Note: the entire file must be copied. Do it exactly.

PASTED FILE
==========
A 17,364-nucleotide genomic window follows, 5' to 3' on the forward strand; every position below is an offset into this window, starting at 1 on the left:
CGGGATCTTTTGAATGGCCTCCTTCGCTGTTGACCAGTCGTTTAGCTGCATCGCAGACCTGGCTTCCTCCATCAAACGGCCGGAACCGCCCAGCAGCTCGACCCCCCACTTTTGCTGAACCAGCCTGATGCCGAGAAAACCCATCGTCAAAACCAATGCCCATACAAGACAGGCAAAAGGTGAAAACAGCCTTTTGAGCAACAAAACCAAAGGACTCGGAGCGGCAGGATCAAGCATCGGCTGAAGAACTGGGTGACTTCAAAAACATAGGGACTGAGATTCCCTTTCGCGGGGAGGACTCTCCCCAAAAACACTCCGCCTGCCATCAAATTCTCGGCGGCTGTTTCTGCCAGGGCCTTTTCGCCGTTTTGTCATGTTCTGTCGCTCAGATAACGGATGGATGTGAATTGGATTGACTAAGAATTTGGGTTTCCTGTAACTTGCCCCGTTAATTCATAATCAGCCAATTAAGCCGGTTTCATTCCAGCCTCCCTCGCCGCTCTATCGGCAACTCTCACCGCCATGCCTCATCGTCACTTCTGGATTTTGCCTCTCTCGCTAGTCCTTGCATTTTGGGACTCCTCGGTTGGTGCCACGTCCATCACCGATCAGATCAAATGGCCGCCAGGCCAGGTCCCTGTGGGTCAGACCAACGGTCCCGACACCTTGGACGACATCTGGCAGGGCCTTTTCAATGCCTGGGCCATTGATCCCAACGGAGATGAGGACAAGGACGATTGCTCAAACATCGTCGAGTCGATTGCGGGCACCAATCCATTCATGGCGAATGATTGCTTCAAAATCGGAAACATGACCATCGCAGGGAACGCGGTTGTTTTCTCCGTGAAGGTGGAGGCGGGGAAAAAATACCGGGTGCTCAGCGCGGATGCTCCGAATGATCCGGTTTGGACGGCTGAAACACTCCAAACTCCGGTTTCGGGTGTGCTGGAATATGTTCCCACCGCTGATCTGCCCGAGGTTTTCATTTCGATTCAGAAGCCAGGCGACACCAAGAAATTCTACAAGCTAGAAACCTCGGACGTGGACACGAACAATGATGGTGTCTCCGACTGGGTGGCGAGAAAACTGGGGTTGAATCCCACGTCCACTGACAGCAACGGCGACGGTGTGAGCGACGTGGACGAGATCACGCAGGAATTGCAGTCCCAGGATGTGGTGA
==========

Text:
A 17,364-nucleotide genomic window follows, 5' to 3' on the forward strand; every position below is an offset into this window, starting at 1 on the left:
CGGGATCTTTTGAATGGCCTCCTTCGCTGTTGACCAGTCGTTTAGCTGCATCGCAGACCTGGCTTCCTCCATCAAACGGCCGGAACCGCCCAGCAGCTCGACCCCCCACTTTTGCTGAACCAGCCTGATGCCGAGAAAACCCATCGTCAAAACCAATGCCCATACAAGACAGGCAAAAGGTGAAAACAGCCTTTTGAGCAACAAAACCAAAGGACTCGGAGCGGCAGGATCAAGCATCGGCTGAAGAACTGGGTGACTTCAAAAACATAGGGACTGAGATTCCCTTTCGCGGGGAGGACTCTCCCCAAAAACACTCCGCCTGCCATCAAATTCTCGGCGGCTGTTTCTGCCAGGGCCTTTTCGCCGTTTTGTCATGTTCTGTCGCTCAGATAACGGATGGATGTGAATTGGATTGACTAAGAATTTGGGTTTCCTGTAACTTGCCCCGTTAATTCATAATCAGCCAATTAAGCCGGTTTCATTCCAGCCTCCCTCGCCGCTCTATCGGCAACTCTCACCGCCATGCCTCATCGTCACTTCTGGATTTTGCCTCTCTCGCTAGTCCTTGCATTTTGGGACTCCTCGGTTGGTGCCACGTCCATCACCGATCAGATCAAATGGCCGCCAGGCCAGGTCCCTGTGGGTCAGACCAACGGTCCCGACACCTTGGACGACATCTGGCAGGGCCTTTTCAATGCCTGGGCCATTGATCCCAACGGAGATGAGGACAAGGACGATTGCTCAAACATCGTCGAGTCGATTGCGGGCACCAATCCATTCATGGCGAATGATTGCTTCAAAATCGGAAACATGACCATCGCAGGGAACGCGGTTGTTTTCTCCGTGAAGGTGGAGGCGGGGAAAAAATACCGGGTGCTCAGCGCGGATGCTCCGAATGATCCGGTTTGGACGGCTGAAACACTCCAAACTCCGGTTTCGGGTGTGCTGGAATATGTTCCCACCGCTGATCTGCCCGAGGTTTTCATTTCGATTCAGAAGCCAGGCGACACCAAGAAATTCTACAAGCTAGAAACCTCGGACGTGGACACGAACAATGATGGTGTCTCCGACTGGGTGGCGAGAAAACTGGGGTTGAATCCCACGTCCACTGACAGCAACGGCGACGGTGTGAGCGACGTGGACGAGATCACGCAGGAATTGCAGTCCCAGGATGTGGTGA